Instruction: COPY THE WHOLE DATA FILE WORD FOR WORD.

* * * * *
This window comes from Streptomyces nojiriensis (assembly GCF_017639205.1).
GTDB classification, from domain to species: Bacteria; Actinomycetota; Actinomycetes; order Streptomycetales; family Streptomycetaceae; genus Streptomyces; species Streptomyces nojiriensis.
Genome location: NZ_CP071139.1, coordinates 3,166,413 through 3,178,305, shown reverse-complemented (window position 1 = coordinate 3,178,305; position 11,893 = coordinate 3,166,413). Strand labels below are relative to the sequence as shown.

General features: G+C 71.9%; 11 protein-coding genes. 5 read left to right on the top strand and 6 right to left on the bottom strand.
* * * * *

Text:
This window comes from Streptomyces nojiriensis (assembly GCF_017639205.1).
GTDB classification, from domain to species: Bacteria; Actinomycetota; Actinomycetes; order Streptomycetales; family Streptomycetaceae; genus Streptomyces; species Streptomyces nojiriensis.
Genome location: NZ_CP071139.1, coordinates 3,166,413 through 3,178,305, shown reverse-complemented (window position 1 = coordinate 3,178,305; position 11,893 = coordinate 3,166,413). Strand labels below are relative to the sequence as shown.

General features: G+C 71.9%; 11 protein-coding genes. 5 read left to right on the top strand and 6 right to left on the bottom strand.